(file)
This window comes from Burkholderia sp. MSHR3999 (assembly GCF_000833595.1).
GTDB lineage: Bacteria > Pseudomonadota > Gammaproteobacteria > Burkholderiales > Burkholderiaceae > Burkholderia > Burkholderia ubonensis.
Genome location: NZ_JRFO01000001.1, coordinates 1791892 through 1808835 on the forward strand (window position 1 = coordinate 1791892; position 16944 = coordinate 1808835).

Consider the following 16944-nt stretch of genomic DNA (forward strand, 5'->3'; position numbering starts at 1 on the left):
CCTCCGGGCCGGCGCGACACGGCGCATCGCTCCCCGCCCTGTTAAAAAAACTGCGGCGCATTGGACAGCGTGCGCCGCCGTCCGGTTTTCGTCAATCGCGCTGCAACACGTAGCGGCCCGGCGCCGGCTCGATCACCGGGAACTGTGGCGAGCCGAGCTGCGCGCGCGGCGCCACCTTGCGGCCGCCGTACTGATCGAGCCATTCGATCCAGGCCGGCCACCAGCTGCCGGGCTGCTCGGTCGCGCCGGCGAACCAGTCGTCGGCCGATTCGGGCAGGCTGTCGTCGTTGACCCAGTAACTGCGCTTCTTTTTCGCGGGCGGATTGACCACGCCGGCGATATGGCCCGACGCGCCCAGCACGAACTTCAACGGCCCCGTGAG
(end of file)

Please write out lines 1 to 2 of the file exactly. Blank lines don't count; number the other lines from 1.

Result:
This window comes from Burkholderia sp. MSHR3999 (assembly GCF_000833595.1).
GTDB lineage: Bacteria > Pseudomonadota > Gammaproteobacteria > Burkholderiales > Burkholderiaceae > Burkholderia > Burkholderia ubonensis.